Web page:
Though founding prime minister Lee Kuan Yew was not its leader, New Zealand flew its flags on public buildings at half-mast on the day of his funeral in March, in a show of respect and solidarity with Singapore.
Back in 2011, when a 6.3-magnitude earthquake rocked Christ-church, Singapore swiftly pitched in to help in the city's rescue efforts.
These acts of supporting each other through times of national grief show the depth of friendship between the two countries, President Tony Tan Keng Yam said yesterday - the second day of his state visit to New Zealand. He was speaking at a state banquet held in his honour by New Zealand Governor-General Jerry Mateparae.
Like Sir Jerry, Dr Tan highlighted the close links between the two countries in defence, trade and people-to-people ties, as well as at regional and international forums.
Both leaders, in their speeches, also underlined their belief in the benefits of trade liberalisation.
Singapore's first bilateral free trade agreement, for instance, was signed with New Zealand in 2000.
The two nations were also part of the 2006 Trans-Pacific Strategic Economic Partnership Agreement, the precursor to the 12-member Trans-Pacific Partnership (TPP) trade pact concluded this month.
"As two of the four members of the original agreement that evolved into the TPP, we can be especially proud of the accomplishment," said Sir Jerry.
Both nations also believe in the importance of international diplomacy, he said, adding that Singapore is at the forefront of New Zealand's ties with Asean, and both work together at the United Nations. They work closely as well to achieve greater regional economic integration, he added.
Dr Tan similarly said Singapore values New Zealand's 40 years of work with Asean. "Singapore looks forward to the elevation of this partnership to the strategic level."
The two countries established diplomatic relations 50 years ago.
Dr Tan noted that New Zealand has hosted the Singapore Armed Forces' annual exercises in Waiouru since 1997 and Singapore, he said, appreciates it.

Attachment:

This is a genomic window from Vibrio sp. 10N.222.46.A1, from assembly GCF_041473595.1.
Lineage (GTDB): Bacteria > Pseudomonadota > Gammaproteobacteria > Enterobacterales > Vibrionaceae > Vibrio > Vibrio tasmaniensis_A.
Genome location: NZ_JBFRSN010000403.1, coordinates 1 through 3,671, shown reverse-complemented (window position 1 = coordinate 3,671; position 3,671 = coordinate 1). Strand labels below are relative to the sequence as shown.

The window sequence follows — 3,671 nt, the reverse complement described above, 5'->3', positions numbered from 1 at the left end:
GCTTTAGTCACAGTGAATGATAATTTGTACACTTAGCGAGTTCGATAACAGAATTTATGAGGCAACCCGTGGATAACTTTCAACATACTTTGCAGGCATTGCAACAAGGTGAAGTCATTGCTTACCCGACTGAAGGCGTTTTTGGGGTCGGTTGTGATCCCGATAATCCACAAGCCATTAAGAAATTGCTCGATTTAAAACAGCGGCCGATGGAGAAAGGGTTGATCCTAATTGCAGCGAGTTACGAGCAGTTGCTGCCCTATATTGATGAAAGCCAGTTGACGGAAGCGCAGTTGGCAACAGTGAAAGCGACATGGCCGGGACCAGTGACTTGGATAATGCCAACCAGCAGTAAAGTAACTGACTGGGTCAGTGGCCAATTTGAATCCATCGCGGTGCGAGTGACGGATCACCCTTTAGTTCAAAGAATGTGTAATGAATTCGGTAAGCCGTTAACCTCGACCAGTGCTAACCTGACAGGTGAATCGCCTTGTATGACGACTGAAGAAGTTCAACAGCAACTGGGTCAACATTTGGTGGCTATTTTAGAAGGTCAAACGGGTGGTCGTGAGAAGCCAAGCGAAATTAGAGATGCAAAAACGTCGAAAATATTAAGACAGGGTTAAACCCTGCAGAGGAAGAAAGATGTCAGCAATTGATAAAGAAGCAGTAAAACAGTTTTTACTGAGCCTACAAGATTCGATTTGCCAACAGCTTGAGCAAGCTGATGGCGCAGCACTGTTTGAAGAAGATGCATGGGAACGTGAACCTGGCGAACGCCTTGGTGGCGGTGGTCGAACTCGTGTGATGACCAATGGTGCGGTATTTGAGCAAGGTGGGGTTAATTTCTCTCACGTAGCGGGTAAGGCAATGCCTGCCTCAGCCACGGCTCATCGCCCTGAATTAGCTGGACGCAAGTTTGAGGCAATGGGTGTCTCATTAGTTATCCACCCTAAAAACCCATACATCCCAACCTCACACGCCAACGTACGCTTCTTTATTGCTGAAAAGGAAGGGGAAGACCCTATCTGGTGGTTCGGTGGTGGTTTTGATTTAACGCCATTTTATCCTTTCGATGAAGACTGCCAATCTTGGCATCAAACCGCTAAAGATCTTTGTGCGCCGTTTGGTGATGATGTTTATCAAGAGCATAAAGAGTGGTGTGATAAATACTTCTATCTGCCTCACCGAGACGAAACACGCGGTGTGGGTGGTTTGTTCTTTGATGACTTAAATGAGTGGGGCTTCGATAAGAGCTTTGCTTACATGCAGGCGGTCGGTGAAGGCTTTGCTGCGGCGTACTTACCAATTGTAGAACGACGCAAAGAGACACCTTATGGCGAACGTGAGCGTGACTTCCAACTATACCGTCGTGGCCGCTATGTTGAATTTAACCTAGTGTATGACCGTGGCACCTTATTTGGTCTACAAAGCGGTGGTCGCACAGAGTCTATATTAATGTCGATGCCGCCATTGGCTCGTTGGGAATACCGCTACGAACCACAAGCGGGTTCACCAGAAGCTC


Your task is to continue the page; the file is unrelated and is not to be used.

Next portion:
Sir Jerry, noting that "defence cooperation has been a cornerstone of our relationship", called Singapore his country's closest defence partner in Asia. They are members of the Five Power Defence Arrangements and partner each other in missions in Timor Leste and Afghanistan.
Singapore and New Zealand also have a healthy and complementary trade relationship, said both leaders, adding that their people are close to each other as well.
Referring to New Zealand's national rugby team, Dr Tan said: "I am sure that many Singaporeans will join their New Zealand friends to cheer on the All Blacks during the Rugby World Cup finals."
It takes place in London on Saturday.
Sir Jerry also highlighted areas, including science, innovation, trade and tourism, that both can further cooperate in.
Dr Tan noted that they have expanded their cooperation in research and development and biomedical sciences. "I believe small nations like Singapore and New Zealand can overcome their constraints through international collaboration," he said.
The banquet capped a busy day of official meetings and visits by President Tan.
In the morning, he received a traditional Maori greeting in an official welcome ceremony at Government House, where he also called on Sir Jerry. He then laid a ceremonial wreath at the Pukeahu National War Memorial Park.
He also met Acting Prime Minister Bill English before touring Weta Workshop props studio, which produced the movie magic of the Lord Of The Rings franchise.
Today, Dr Tan goes to Christ-church to see its post-earthquake rebuilding efforts.